So in June 2016 he quit his job to set up a non-profit organisation, SOLE at Home and has spent the last year developing his idea to bring SOLE into public libraries.

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He invested in some computers and a few other supplies to create the SOLE Hour. “I basically hustled,” Steven explains. “I went around the libraries saying ‘there’s this great programme, you’re gonna love it’. I didn’t know then it was true as I’d never done it!”

His lucky break came in Belleville when children’s librarian Michelle Malone took a chance on him. “She was very welcoming and open minded which was great as you’ve got to be ok with a little bit of chaos,” he says. “That was a pretty good selling point for her as she was open to that kind of learning.”

What really appealed to the libraries was that SOLE offered a new and different approach to learning STEM subjects, which is a big deal in the US (and elsewhere) right now.

Once he had Michelle onboard, more people were willing to try and he now works with over 20 libraries on a regular basis, running drop-in SOLE sessions around Big Questions.

He learnt by trial and error, running lots of SOLEs to discover how to do it better. It’s changed with the audience over time, as he gradually realised this was something people could easily do on their own, with a little guidance.

The ‘at home’ element of his organisation’s title is where he’s eventually aiming for. “The big idea is to go to people in their homes with a loose curriculum to help teach families about SOLE – say 10hrs or so in 1hr sessions – and bring a few families together with one computer and three or four kids to talk about a Big Question,” Steven explains.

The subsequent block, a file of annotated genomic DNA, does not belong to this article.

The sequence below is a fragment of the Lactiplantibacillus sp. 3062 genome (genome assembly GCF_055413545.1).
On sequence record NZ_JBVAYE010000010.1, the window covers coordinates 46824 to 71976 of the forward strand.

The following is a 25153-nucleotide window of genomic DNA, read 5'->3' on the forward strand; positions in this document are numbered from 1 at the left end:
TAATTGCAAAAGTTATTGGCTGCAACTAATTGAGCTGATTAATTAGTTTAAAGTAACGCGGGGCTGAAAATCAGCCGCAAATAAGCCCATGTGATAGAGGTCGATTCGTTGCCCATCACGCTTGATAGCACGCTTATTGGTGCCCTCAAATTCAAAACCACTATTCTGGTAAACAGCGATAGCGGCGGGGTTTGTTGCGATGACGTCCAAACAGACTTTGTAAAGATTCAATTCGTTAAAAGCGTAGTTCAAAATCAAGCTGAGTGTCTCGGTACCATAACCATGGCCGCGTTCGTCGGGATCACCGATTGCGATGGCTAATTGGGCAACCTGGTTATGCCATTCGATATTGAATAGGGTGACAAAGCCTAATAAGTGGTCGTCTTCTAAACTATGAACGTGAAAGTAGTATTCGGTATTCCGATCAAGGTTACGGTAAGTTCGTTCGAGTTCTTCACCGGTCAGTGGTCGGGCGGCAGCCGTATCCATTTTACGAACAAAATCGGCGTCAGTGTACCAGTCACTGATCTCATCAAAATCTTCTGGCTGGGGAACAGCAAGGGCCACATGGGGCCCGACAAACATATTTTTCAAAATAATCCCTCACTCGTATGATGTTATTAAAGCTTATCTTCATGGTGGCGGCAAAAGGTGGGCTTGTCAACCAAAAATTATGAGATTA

By way of explanation, he shared with me a line from the radio interview with Sugata that really stuck with him – “Wouldn’t it be great if a family got together to look up about the Hadron Collider – that would be a pretty good night!”

Steven also took inspiration from a visit to SOLE NYC in Harlem where Natalia Arredondo was running a SOLE lab. “What she did on a limited dollar was amazing and the idea to use smart tvs was a genius move,” says Steven. “That moved me more in the direction of how it could be – to go into people’s homes and give the kids help with school, using curriculum-related Big Questions.

“There are plenty of families in cities across the US who are pretty impoverished and this is inexpensive and fairly accessible. They could work together to do for themselves what the schools can’t,” says Steven. “The aim is to let them know this is an option and it’s something you can use.”